If you believe the reports there wasn’t anything that could have been done to prevent Jacob deGrom to fulfill his childhood dream to play for the Texas Rangers, which I always thought to be one of those teams who every so often bang a fist on the desk and insist they win a free agency lottery.
As wonderful a player as deGrom was–and he was awesome from the start–he was also inscrutable and frustrating. Even his injuries were mysterious, and it hurts that he turned his back on us like it did when Darryl Strawberry departed, albeit with a more obvious chip on his shoulder. Let’s say deGrom is departing with a chip on his elbow.
I can only imagine how Steve Cohen will take this bit of news but I’m preparing for one or two big strikes on the free agent market. I’m not a big fan of 40-year-olds, but Justin Verlander is out there; a decade younger but with a spottier track record in Carlos Rodon, then there’s the promising Japanese League import Kodai Senga with whom the Mets have reportedly met in person. I could see the club sign two of the three and bring back Chris Bassitt too.
Meantime the Mets continue to collect obscure castoffs that might make for bullpen depth or sixth starters: Most recently ex-Ray Jimmy Yacabonis; and Denyi Reyes, formerly of Baltimore.
Dom Smith, who on his best days looked to be a challenger for Pete Alonso and on his worst an AAA outfielder/first baseman who couldn’t fulfill the glaring need for a left-handed hitting DH, was nontendered by the Mets last night, ending a career with the club that started as a first-round draft pick in 2013. Smith was tossed aside along with Sean Reid-Foley, the bulldoggish reliever who came over from Toronto in the Steven Matz trade.
Dom Smith departs as the Mets’ all-time leader in home runs among guys who wore No. 2 (with 21, surpassing Marv Throneberry‘s 16!) but it should be remembered that Smith spent the early part of his career wearing 22 where his 25 jacks rank a distant third to Kevin McReynolds (122) and Donn Clendenon (45).
You could make a case that Smith was the Mets’ all-time No. 2 but Mackey Sasser is the best compiler (most plate appearances, most RBI and the highest batting average). Free-agent Justin Turner would be third. Of the brief visitors let us not forget Juan Uribe, though my all-time No. 2 remains Bobby Valentine.
Reid-Foley was released while undergoing rehab from Tommy John surgery. Smith had his own injury woes over the years including a famous sleep disorder and an ankle sprain. The acquisition of Daniel Vogelbach and his more cost-effective salary sealed Dom’s fate.
These moves came as the Mets shore up the fringes of the 40-man roster which as of now has just 33 guys, so there’s a lot more to come, presumably more impactful than the quintet of DFAed relievers they’d also recently acquired. They are William Woods, a righty fringe prospect from the Braves; two former Marlins arms, righties Elieser Hernandez and Jeff Brigham; Stephen Ridings, a towering righty from Long Island who pitched last for the Yankees; and Tayler Saucedo, a lefty snatched from the Blue Jays. None of these guys have assigned numbers yet. Hernandez and Brigham cost the Mets a low-level prospect in hard-throwing Franklin Sanchez.
They Mets made no moves to protect their eligible prospects from the forthcoming Rule 5 draft–outfielder Jake Magnum seemed the likeliest–but it would seem the Mets could add this way if they so chose while keeping an eye on resigning or replacing dudes like Seth Lugo, Jacob deGrom, Brandon Nimmo, Chris Bassitt, Taijuan Walker and Adam Ottavino.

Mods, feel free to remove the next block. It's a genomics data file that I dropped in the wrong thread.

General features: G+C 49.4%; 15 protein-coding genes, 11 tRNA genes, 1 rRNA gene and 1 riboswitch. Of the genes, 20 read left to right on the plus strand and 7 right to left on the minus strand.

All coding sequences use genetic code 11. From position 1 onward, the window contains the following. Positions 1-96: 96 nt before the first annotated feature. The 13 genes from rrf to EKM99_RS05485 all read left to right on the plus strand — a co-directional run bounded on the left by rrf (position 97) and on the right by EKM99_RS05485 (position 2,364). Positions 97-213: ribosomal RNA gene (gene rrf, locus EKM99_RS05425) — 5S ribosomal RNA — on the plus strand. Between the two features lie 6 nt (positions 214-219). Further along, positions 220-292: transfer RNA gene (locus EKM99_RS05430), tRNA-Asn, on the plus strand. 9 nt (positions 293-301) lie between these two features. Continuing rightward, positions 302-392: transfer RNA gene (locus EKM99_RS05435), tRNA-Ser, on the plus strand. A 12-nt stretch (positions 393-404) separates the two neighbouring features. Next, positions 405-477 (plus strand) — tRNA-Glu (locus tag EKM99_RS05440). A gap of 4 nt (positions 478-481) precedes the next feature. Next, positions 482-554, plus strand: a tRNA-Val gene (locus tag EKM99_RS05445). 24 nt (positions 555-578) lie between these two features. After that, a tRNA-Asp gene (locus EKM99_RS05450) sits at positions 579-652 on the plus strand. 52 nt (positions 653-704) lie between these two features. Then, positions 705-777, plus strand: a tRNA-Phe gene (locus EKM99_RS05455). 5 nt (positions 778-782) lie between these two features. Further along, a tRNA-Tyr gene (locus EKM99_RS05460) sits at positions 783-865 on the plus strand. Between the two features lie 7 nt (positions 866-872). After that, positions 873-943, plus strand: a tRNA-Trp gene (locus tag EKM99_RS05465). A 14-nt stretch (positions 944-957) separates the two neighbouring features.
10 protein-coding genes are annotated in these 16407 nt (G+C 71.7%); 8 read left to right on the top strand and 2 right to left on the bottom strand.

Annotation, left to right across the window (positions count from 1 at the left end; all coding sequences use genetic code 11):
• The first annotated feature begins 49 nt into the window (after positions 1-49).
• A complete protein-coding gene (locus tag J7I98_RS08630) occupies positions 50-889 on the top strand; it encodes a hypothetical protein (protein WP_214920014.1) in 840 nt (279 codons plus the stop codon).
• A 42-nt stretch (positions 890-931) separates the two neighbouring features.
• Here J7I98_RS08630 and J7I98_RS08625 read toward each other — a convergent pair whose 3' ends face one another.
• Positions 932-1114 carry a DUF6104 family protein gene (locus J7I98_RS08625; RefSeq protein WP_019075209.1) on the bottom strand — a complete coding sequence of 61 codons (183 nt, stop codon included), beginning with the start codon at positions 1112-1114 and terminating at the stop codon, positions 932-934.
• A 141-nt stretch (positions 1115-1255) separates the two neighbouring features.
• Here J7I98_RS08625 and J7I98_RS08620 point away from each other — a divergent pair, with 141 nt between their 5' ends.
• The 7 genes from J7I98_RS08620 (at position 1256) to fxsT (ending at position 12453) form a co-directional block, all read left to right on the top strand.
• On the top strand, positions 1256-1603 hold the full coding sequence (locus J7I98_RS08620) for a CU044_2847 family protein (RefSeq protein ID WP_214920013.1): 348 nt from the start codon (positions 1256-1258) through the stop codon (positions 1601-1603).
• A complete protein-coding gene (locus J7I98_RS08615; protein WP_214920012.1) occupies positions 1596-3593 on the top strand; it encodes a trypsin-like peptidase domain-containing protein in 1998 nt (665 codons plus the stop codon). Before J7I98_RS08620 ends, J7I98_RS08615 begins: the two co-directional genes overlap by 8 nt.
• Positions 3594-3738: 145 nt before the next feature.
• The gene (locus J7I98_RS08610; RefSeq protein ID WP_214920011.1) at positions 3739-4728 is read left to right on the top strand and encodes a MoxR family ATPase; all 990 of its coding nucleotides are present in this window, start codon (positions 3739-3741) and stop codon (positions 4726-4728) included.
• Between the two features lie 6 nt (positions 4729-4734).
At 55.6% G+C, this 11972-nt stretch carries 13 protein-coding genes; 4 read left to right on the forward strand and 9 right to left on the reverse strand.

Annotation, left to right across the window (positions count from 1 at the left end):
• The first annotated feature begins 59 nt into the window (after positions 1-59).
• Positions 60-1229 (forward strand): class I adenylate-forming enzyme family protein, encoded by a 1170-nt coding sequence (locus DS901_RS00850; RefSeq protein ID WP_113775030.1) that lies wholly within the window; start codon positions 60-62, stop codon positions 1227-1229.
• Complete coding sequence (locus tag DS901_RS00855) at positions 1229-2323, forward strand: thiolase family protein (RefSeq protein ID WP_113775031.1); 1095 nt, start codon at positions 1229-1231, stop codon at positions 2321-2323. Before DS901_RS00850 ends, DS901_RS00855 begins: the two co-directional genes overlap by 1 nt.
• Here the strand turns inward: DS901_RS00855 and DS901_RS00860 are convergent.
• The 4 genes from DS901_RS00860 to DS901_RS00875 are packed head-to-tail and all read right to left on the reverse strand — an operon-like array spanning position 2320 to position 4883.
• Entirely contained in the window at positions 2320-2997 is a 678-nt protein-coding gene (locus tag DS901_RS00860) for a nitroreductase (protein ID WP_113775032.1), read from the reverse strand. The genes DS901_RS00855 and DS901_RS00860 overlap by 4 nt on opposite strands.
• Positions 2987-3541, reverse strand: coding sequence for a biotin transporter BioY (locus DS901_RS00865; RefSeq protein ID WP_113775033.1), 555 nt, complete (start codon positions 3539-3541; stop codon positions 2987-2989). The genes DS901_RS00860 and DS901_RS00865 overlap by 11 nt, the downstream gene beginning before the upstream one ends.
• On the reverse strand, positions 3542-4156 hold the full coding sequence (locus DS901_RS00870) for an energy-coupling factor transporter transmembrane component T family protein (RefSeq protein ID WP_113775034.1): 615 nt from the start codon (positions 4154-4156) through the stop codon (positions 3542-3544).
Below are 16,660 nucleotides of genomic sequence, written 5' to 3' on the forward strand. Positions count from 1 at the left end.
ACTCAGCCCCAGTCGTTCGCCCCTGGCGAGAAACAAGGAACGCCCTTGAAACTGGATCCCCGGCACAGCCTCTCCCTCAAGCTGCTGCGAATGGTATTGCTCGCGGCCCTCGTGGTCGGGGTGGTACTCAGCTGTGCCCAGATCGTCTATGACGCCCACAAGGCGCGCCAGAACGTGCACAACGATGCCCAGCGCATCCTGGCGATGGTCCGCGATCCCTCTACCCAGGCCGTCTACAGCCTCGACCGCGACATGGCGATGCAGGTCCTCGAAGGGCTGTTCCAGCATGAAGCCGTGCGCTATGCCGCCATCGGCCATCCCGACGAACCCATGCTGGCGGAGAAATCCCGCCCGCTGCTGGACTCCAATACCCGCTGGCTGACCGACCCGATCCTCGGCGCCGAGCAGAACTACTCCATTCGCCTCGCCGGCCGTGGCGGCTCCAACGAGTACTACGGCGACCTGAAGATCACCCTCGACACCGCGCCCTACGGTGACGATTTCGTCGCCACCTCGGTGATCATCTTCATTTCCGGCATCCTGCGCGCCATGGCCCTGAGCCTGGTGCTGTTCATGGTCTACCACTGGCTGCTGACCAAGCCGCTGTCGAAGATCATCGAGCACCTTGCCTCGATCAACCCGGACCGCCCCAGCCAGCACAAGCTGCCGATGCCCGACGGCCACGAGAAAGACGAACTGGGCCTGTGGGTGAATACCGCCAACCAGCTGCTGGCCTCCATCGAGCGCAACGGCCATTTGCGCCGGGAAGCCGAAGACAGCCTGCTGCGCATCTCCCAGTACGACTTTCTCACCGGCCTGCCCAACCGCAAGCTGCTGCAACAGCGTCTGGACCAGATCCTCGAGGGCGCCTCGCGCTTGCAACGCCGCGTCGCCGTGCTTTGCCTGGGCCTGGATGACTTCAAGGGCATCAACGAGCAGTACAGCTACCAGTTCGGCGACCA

The 2022 Mets were built to win but are they built to last?
Although closer Edwin Diaz signed a new 5-year deal already, there could be three starting pitchers on their way out: Jacob deGrom who apparently has interest in Texas; Chris Bassitt, who rejected the qualifying offer, and Taijuan Walker who didn’t get a qualifying offer.
Then there’s Brandon Nimmo, who could depart for Colorado on the verge of becoming the undisputed all-time No. 9 in team history.
He’s pretty much that now, I’d ague, even if Todd Hundley has a season’s worth more games played, more home runs (123-63) and way more RBI (388-212). But Nimmo has the superior OBP (a 9-best .385) and his slugging percentage is just a tick below Hundley’s at .441 to Todd’s .447. Nimmo is in fact 4th overall in career OBP among all Mets, so he’s not the kind of guy a contending team wants to lose.
The Mets have a lot of decisions to make including replacing president Sandy Alderson. I’m pretty much out of ideas myself, so what do you think?
So I’m pleased to see the players and owners come to an agreement, doubly so because had it gone on any longer, our little vacation in Arizona timed to the Mets’ series there in April was also under threat.
As you may have heard last night the Mets made a trade for Oakland’s Chris Bassitt, a late blooming All-Star righthander. I can’t recall having ever watched him but the back of his baseball card looks pretty good recently, and he’s a big guy. He wore No. 40 in Oakland that’s been available since Geoff Hartlieb (who?) was selected off waivers by Boston late last year.
To get Bassitt, the Mets coughed up propsect Adam Oller, himself a late bloomer who pitched his way onto the 40-man roster in the minors last season, and JT Ginn, one of the high-drafted pitchers of the Brodie Era, who’d shpown a promising start to his pro career after the requisite elbow surgery they all have to go through.
At any rate, Bassitt looks like a No. 3 in a rotation — deGrom, Scherzer, Bassitt, Walker, Carrasco — that looks great on paper but is a little old and not necessarily the healthiest in the league. I’d be shocked if I’m not here later this week writing about the Big Jeff McNeil Trade, in which we’ll get a pretty good relief pitcher and the red-assed squirrel winds up hitting third for a club that’s not going to contend.